An analysis of cervical cancers in Ugandan women has uncovered significant genomic differences between tumors caused by different strains of human papillomavirus (HPV), signifying HPV type may impact cervical cancer characteristics and prognosis.
Scientists may have discovered a new way of identifying and targeting hidden HIV viral reservoirs during treatment with antiretroviral therapy (ART). These findings may have translational implications for improving the long-term care of HIV positive people.
Researchers have successfully determined the characteristics of electron emission when high-velocity ions collide with adenine – one of the four key nucleobases of DNA.
Scientists have developed a synthetic peptide that can make multidrug-resistant bacteria sensitive to antibiotics again when used together with traditional antibiotics, offering hope for the prospect of a combination treatment strategy to tackle certain antibiotic-tolerant infections. On its own, the synthetic antimicrobial peptide can also kill bacteria that have grown resistant to antibiotics.
Creative chemists employ enzymes to build a complex but promising natural anti-cancer agent called cepafungin I in a lean nine steps.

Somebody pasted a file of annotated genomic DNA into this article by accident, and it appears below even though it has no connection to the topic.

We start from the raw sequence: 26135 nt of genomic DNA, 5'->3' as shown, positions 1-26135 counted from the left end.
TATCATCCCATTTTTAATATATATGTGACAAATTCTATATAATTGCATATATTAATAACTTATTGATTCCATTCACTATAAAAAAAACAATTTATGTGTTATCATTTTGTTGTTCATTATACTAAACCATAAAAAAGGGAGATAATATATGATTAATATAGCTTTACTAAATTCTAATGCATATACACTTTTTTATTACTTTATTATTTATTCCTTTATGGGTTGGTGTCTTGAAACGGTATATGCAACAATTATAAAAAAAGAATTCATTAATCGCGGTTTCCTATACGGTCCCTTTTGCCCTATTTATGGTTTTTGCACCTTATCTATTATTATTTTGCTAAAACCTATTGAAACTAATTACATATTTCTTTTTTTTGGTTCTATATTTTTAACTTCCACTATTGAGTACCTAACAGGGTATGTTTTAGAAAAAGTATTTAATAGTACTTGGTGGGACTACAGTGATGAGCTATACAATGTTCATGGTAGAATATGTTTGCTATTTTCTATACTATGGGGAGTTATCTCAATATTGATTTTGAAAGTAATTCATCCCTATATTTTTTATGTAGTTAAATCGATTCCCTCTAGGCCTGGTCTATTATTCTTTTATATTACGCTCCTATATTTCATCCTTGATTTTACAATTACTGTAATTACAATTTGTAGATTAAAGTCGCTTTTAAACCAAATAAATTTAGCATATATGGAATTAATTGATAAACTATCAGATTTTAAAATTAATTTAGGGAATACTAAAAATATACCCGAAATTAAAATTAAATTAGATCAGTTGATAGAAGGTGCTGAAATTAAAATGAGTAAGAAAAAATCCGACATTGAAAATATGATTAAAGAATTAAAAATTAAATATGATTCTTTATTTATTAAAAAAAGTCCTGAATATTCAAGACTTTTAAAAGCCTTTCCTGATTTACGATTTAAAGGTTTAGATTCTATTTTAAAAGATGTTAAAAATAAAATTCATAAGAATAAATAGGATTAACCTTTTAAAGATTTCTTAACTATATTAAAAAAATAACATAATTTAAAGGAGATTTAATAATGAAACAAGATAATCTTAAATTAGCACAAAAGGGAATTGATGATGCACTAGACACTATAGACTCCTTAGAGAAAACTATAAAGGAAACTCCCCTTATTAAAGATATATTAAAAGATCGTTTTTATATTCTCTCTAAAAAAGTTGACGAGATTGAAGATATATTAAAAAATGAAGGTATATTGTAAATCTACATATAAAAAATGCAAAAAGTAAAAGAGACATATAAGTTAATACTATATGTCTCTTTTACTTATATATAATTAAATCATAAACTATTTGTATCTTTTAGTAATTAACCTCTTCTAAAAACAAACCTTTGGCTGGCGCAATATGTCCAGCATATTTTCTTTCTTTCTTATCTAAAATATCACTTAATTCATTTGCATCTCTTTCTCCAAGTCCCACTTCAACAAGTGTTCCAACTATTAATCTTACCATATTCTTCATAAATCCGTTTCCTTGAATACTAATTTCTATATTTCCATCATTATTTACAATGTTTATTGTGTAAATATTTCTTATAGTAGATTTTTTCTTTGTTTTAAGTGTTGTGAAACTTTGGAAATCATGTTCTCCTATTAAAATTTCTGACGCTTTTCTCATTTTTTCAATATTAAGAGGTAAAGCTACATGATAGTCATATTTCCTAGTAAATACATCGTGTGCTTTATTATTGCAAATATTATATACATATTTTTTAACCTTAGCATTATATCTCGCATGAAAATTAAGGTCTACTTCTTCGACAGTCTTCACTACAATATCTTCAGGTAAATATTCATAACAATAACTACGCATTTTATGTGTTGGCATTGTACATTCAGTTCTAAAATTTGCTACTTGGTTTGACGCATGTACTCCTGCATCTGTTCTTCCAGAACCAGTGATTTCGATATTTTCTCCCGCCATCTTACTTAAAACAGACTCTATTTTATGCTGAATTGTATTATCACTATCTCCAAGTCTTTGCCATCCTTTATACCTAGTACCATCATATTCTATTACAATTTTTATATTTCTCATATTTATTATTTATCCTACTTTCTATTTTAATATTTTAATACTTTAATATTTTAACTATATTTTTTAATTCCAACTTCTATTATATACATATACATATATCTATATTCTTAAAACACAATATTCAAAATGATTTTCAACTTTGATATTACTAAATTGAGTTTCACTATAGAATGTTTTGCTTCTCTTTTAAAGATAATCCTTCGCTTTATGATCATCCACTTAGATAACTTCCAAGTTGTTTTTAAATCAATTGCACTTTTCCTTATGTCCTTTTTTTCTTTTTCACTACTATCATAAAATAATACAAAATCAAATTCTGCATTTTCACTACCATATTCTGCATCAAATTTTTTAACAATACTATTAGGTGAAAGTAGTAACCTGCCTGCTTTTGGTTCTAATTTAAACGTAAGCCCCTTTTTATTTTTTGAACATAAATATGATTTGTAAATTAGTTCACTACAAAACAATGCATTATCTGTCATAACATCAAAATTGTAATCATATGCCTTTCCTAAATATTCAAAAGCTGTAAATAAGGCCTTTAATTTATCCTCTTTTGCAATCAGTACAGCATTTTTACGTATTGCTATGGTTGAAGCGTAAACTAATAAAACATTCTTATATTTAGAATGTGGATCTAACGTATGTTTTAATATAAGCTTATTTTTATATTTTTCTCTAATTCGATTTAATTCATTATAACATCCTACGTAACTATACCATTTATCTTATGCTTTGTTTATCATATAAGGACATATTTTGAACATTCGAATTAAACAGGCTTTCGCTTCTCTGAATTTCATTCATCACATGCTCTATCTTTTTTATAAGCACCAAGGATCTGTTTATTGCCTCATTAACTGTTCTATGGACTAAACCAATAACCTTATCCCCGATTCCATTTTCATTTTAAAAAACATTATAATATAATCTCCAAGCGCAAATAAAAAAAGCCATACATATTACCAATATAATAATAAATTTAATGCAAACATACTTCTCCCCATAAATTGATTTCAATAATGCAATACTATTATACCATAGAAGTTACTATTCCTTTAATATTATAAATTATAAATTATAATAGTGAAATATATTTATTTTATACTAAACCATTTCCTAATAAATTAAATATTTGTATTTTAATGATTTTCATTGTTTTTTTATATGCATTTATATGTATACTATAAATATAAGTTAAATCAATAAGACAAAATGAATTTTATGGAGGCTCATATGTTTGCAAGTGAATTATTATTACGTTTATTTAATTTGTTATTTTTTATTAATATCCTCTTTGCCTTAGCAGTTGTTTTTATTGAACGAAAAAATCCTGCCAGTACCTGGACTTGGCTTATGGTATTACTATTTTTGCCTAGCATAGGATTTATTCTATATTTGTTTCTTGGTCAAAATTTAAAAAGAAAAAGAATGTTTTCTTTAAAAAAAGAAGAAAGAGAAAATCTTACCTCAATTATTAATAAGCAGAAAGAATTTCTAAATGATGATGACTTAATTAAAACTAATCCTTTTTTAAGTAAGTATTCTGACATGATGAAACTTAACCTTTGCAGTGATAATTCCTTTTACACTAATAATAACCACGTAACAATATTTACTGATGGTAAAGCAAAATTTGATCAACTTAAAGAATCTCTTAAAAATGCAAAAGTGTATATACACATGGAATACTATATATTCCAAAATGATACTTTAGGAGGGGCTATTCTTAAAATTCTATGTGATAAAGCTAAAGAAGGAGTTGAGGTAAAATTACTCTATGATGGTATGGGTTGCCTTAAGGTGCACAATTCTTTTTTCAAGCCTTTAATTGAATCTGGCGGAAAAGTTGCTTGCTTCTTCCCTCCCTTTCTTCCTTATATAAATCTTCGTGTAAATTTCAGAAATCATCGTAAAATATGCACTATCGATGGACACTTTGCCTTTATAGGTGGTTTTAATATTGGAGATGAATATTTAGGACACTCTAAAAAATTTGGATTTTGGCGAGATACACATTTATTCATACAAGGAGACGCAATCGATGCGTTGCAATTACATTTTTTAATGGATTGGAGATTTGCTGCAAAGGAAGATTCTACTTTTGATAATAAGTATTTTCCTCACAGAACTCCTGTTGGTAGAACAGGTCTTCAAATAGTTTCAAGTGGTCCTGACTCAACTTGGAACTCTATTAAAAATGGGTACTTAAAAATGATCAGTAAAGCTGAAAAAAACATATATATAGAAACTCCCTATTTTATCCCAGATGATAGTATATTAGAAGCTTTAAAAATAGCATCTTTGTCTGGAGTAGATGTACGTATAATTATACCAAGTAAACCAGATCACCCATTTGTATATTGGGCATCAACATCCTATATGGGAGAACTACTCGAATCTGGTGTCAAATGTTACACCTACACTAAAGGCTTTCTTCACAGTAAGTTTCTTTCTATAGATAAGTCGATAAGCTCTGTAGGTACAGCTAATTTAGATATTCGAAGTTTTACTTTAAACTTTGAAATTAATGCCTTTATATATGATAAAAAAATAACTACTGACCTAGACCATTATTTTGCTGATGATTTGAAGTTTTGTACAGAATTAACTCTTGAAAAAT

Researchers found a single genetic mutation that leads to reduced growth of a transmissible cancer in Tasmanian devils in the wild. The finding gives hope for the animals‘ survival and could lead to new treatment for human cancers.
Researchers have now identified a protein called histone deacetylase 3 (HDAC3) as the orchestrator of the immune system’s inflammation response to infection. By using both specially cultured cells and small animal models, HDAC3 was found to be directly involved in the production of agents that help kill off harmful pathogens as well as the restoration of homeostasis, the body’s state of equilibrium. This work shows that some of the methods being tested to fight cancer and harmful inflammation, such as sepsis, that target molecules like HDAC3 could actually have unintended and deadly consequences.
Scientists are increasingly trying to use the body’s own immune system to fight cancer. A new study now shows the strategies tumor cells use to evade this attack. The method developed for this work contributes to a better understanding of the “arms race“ between immune defense and disease. The results could help to improve modern therapeutic approaches.